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Do Book Reviews Sell Self Published Books?

Self publishers often obsess about getting their books reviewed. I've written about how book reviews matter to authors, but the real question is, do they matter to book buyers? As usual, it depends on the specific circumstances. A publishing company with sales reps who are in regular contact with bookstores may be able to convince them to stock a book they would otherwise pass on, based on a pending review in a large market media outlet. Same thing goes for scheduled author appearances on TV. But that's about selling books to bookstores, not to readers, and there's a lot more involved in getting bookstore stocking than one good blast of publicity.

Book reviews on Amazon help sell books, if they are positive, but only if the book product page is drawing visitors. Otherwise the reviews go unread. You can always spot a book for which the publisher or author has made a big pre-release push with book reviewers, because the product page on Amazon will display dozens of glowing reviews before Amazon even has the book for sale. But reviews on Amazon don't alert people to the publication of the book the way print media reviews do. I've long been convinced that the most effective book reviews in terms of increasing sales are those that serve as free advertising for the publisher to promote the fact that a well-known author has written a new book. The author's fan base probably don't read the review, they're afraid the reviewer will spoil it for them. They just make a mental note to buy the book next time they see it in a bookstore.

Authors who put a lot of effort into getting newspaper or magazine reviews for self published books that aren't stocked in bookstores are largely wasting their time. You can't expect many people who read the review to jump through hoops to order the book if it's not at the local bookstore. The exception would probably be self-help type books that offer a solution to a specific problem. I've frequently been contacted by authors trying to figure out the best way to break into some review publication or another, and I'm sure they are universally disappointed with my reaction of, "Why bother?"

When it comes to reviews online, the best book reviews for generating sales aren't written by professional book reviewers, but by people with a good reputation and a large following. When a big name blogger reviews some book that has no relation to the subject matter of the blog, some number of readers will buy it because they were already interested in a book on the subject and have faith in the blogger's judgment. It's just a new form of word-of-mouth, which remains the best way to sell anything. So don't get carried away trying to get reviews in the magazines dominated by large trade books, it's not a business model that works well for self publishers.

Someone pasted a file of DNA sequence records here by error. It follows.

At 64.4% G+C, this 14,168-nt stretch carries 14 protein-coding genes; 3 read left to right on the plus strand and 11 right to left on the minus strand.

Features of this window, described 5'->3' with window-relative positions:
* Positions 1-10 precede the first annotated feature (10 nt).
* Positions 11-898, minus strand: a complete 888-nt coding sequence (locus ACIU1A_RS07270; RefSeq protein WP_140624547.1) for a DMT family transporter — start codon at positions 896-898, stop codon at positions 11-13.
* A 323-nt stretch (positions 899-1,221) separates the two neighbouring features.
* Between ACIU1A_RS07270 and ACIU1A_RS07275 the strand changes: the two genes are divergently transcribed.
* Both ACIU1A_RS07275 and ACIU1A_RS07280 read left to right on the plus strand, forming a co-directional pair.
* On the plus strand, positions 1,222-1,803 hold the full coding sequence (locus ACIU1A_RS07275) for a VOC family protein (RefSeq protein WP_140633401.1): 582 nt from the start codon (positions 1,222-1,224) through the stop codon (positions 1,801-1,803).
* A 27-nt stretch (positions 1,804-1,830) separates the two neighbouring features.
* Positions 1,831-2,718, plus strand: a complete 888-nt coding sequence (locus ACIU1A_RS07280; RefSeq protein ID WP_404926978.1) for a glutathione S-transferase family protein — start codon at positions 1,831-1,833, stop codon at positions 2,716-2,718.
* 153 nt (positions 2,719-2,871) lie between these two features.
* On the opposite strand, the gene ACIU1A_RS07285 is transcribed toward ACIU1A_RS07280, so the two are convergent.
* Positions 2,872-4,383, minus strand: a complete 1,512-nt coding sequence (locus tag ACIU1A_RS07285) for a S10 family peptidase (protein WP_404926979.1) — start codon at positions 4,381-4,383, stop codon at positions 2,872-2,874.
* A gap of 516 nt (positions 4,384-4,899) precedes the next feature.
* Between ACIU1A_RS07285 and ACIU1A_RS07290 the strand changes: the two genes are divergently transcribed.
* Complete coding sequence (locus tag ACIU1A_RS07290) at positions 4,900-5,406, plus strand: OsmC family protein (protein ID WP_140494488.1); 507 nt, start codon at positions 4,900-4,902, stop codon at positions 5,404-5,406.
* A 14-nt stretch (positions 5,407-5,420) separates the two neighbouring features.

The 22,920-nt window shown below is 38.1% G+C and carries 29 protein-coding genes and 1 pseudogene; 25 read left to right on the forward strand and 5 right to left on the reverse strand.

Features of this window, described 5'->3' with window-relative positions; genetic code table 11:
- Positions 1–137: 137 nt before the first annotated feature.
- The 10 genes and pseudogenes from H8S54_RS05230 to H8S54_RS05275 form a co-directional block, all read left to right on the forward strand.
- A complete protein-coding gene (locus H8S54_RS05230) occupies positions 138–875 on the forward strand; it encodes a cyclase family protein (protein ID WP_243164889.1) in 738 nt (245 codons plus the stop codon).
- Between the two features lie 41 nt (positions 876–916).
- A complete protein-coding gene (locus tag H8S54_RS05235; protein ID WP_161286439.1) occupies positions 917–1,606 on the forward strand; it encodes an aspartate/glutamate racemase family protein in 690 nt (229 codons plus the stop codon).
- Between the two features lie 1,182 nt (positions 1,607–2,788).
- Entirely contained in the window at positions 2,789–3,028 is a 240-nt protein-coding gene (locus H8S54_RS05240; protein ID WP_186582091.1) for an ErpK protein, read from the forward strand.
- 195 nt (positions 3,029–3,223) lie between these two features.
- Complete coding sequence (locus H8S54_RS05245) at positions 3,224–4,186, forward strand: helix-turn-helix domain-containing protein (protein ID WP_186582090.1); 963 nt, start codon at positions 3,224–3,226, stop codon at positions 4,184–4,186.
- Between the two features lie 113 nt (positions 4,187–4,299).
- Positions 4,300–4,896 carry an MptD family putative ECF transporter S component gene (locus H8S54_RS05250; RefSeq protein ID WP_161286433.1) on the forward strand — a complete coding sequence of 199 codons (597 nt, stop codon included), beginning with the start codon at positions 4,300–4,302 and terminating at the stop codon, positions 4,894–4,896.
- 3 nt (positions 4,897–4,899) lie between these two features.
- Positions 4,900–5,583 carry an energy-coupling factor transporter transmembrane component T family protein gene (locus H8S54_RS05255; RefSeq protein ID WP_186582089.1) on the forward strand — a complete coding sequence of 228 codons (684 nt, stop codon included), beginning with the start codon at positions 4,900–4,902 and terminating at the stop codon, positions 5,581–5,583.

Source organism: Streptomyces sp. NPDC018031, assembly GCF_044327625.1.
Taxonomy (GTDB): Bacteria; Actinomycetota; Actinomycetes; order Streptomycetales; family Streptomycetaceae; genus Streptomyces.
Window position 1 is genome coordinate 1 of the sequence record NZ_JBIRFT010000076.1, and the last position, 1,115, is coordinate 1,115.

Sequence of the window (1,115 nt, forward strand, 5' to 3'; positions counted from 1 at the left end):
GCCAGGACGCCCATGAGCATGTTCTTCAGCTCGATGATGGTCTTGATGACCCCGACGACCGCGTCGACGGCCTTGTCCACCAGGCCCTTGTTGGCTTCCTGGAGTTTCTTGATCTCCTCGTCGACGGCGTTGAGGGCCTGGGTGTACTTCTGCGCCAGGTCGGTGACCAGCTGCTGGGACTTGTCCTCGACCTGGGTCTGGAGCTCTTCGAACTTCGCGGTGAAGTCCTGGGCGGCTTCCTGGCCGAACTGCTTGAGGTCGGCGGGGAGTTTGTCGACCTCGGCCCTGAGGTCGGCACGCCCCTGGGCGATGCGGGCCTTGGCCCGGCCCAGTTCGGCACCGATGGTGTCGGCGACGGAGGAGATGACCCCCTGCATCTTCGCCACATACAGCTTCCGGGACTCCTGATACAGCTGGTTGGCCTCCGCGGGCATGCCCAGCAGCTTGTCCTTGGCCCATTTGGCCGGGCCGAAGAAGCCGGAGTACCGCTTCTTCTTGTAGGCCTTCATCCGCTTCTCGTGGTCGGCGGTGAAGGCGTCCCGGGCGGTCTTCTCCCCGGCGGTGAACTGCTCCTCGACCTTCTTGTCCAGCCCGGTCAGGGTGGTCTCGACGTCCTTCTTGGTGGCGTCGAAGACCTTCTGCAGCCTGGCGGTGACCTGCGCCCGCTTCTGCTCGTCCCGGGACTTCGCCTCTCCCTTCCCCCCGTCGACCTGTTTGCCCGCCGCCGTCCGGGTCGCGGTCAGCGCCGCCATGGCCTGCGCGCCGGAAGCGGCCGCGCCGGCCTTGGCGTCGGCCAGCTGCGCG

3 comments:

Gotham Gastronome said...

For my book "An American Hedge Fund" I was shocked to discover that the 200+ pre-release blurbs, the 100 blog reviews and 3 mainstream reviews have done little to help sales. It really is just all about word-of-mouth as I've seen sales spikes each and every time somebody emails me to say they just finished my book and sent out an email to all their friends telling them to go out and buy it if they want to understand the stock market. Very strange industry we've got here!

Tim
http://www.timothysykes.com

Morris Rosenthal said...

Timothy,

Word of mouth rules:-)

I recall when your book came out commenting on a thread somebody had started about your promotion and thoughts on POD. That thread is here, which you commented on yourself. My friend Jon Reed, who is also the moderator of the POD Publishers group on Yahoo took issue with your characterization of the music industry, something I know nothing about.

But I do have quite a bit of experience with what you describe, and I return to the publicity subject frequently on this blog. If you can generate it yourself, that's great, but if you start paying publicists thousands or tens of thousands of dollars to get you and your book attention, you better have it on the store shelves first.

Morris

Connie Atkinson said...

It has been my experience that self-published authors cannot be on the shelves in the large-chain bookstores because they do not pay for space on the shelves and do not have an established relationship with the chain. That leaves indy authors with contacting small bookstores, one by one, and selling them your book, usually on consignment. It seems to me that the better way is to publish first as an ebook and build an email list which can be used to send out notices and contests, and such, to build word of mouth.